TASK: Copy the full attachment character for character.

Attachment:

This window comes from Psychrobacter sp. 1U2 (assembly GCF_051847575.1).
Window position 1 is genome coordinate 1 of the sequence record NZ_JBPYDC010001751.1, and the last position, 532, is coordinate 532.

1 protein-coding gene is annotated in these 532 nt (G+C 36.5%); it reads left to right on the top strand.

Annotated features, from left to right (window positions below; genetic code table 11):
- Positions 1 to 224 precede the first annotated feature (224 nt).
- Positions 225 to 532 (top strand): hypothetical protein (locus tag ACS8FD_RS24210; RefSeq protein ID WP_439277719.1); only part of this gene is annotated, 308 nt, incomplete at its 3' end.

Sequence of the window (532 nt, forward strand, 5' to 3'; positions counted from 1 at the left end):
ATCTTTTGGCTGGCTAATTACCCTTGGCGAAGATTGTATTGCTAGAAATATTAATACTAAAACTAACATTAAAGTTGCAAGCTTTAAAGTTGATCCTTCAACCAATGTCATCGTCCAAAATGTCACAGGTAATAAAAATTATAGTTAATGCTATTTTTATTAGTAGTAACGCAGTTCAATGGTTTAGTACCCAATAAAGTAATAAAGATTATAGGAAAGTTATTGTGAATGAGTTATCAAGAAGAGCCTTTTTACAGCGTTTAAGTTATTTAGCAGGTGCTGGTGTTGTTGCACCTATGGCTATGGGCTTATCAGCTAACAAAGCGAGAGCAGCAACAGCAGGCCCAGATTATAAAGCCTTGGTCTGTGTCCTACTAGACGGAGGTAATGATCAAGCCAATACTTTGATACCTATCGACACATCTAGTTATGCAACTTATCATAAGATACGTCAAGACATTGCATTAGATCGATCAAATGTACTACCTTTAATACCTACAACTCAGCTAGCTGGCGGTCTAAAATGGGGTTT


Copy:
This window comes from Psychrobacter sp. 1U2 (assembly GCF_051847575.1).
Window position 1 is genome coordinate 1 of the sequence record NZ_JBPYDC010001751.1, and the last position, 532, is coordinate 532.

1 protein-coding gene is annotated in these 532 nt (G+C 36.5%); it reads left to right on the top strand.

Annotated features, from left to right (window positions below; genetic code table 11):
- Positions 1 to 224 precede the first annotated feature (224 nt).
- Positions 225 to 532 (top strand): hypothetical protein (locus tag ACS8FD_RS24210; RefSeq protein ID WP_439277719.1); only part of this gene is annotated, 308 nt, incomplete at its 3' end.

Sequence of the window (532 nt, forward strand, 5' to 3'; positions counted from 1 at the left end):
ATCTTTTGGCTGGCTAATTACCCTTGGCGAAGATTGTATTGCTAGAAATATTAATACTAAAACTAACATTAAAGTTGCAAGCTTTAAAGTTGATCCTTCAACCAATGTCATCGTCCAAAATGTCACAGGTAATAAAAATTATAGTTAATGCTATTTTTATTAGTAGTAACGCAGTTCAATGGTTTAGTACCCAATAAAGTAATAAAGATTATAGGAAAGTTATTGTGAATGAGTTATCAAGAAGAGCCTTTTTACAGCGTTTAAGTTATTTAGCAGGTGCTGGTGTTGTTGCACCTATGGCTATGGGCTTATCAGCTAACAAAGCGAGAGCAGCAACAGCAGGCCCAGATTATAAAGCCTTGGTCTGTGTCCTACTAGACGGAGGTAATGATCAAGCCAATACTTTGATACCTATCGACACATCTAGTTATGCAACTTATCATAAGATACGTCAAGACATTGCATTAGATCGATCAAATGTACTACCTTTAATACCTACAACTCAGCTAGCTGGCGGTCTAAAATGGGGTTT